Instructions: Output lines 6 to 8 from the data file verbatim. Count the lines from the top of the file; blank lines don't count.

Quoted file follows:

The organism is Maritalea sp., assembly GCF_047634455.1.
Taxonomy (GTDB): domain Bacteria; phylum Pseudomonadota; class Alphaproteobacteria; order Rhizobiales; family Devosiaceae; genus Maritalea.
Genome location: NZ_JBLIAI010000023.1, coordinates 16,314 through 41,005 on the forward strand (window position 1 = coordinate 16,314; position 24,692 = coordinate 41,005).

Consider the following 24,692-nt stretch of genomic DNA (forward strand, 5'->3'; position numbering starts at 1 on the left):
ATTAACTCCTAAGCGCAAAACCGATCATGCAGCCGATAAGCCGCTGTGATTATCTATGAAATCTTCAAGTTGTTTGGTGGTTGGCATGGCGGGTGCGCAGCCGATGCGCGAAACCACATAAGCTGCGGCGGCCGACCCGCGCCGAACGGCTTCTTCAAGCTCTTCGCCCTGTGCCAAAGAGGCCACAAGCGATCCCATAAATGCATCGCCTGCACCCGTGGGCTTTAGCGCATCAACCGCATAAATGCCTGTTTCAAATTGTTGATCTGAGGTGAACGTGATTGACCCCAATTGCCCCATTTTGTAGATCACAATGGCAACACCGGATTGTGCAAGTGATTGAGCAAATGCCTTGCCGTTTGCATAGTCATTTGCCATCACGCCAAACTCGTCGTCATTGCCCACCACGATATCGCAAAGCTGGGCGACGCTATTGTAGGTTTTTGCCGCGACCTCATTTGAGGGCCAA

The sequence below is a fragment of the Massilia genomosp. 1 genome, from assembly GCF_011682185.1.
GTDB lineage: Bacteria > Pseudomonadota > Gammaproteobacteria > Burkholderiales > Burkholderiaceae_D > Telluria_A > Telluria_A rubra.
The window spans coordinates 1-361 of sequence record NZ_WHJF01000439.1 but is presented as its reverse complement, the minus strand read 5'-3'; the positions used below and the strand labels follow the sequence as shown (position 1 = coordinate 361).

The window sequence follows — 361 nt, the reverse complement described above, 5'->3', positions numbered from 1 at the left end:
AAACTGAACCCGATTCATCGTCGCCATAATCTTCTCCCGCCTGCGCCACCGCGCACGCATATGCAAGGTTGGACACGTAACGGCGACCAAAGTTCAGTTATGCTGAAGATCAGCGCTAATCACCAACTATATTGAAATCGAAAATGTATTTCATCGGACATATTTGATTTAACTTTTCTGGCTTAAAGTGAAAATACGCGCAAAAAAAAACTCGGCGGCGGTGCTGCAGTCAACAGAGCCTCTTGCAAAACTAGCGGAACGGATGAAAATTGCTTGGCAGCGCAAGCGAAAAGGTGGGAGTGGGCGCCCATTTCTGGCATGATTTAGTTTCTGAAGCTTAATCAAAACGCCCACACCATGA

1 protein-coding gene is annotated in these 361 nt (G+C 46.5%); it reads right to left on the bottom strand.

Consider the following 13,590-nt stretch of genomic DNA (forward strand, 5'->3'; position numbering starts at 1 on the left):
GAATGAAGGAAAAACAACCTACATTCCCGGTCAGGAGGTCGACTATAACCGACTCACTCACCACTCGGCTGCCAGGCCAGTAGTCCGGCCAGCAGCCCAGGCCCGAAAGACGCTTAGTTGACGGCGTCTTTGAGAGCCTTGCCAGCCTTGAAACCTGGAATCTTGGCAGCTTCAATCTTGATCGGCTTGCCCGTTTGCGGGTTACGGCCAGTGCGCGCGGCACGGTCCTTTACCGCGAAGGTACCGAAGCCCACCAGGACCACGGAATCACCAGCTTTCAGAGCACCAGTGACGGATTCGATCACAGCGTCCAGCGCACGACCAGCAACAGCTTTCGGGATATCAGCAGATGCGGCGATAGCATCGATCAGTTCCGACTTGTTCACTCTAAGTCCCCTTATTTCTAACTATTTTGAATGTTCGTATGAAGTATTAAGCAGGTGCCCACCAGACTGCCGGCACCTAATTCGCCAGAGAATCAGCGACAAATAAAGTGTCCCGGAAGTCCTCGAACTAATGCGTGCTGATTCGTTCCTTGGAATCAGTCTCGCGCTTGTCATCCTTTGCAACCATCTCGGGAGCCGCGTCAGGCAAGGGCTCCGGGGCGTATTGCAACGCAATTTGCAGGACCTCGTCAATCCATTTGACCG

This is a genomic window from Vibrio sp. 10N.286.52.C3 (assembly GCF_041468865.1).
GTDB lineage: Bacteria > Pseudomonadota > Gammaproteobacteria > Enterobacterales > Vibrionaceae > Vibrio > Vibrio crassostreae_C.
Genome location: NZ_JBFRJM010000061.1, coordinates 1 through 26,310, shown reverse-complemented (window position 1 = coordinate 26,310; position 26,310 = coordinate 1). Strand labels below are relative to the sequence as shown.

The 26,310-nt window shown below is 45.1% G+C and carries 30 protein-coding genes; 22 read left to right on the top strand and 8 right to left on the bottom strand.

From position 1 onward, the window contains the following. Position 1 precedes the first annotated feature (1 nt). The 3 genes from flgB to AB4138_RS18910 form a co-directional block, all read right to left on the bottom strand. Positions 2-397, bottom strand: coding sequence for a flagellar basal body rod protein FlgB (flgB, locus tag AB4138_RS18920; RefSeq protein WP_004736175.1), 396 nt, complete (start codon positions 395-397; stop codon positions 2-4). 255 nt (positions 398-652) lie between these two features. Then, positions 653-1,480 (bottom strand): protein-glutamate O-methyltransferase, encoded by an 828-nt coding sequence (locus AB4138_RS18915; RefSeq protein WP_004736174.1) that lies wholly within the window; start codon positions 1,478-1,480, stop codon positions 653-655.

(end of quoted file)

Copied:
The sequence below is a fragment of the Massilia genomosp. 1 genome, from assembly GCF_011682185.1.
GTDB lineage: Bacteria > Pseudomonadota > Gammaproteobacteria > Burkholderiales > Burkholderiaceae_D > Telluria_A > Telluria_A rubra.
The window spans coordinates 1-361 of sequence record NZ_WHJF01000439.1 but is presented as its reverse complement, the minus strand read 5'-3'; the positions used below and the strand labels follow the sequence as shown (position 1 = coordinate 361).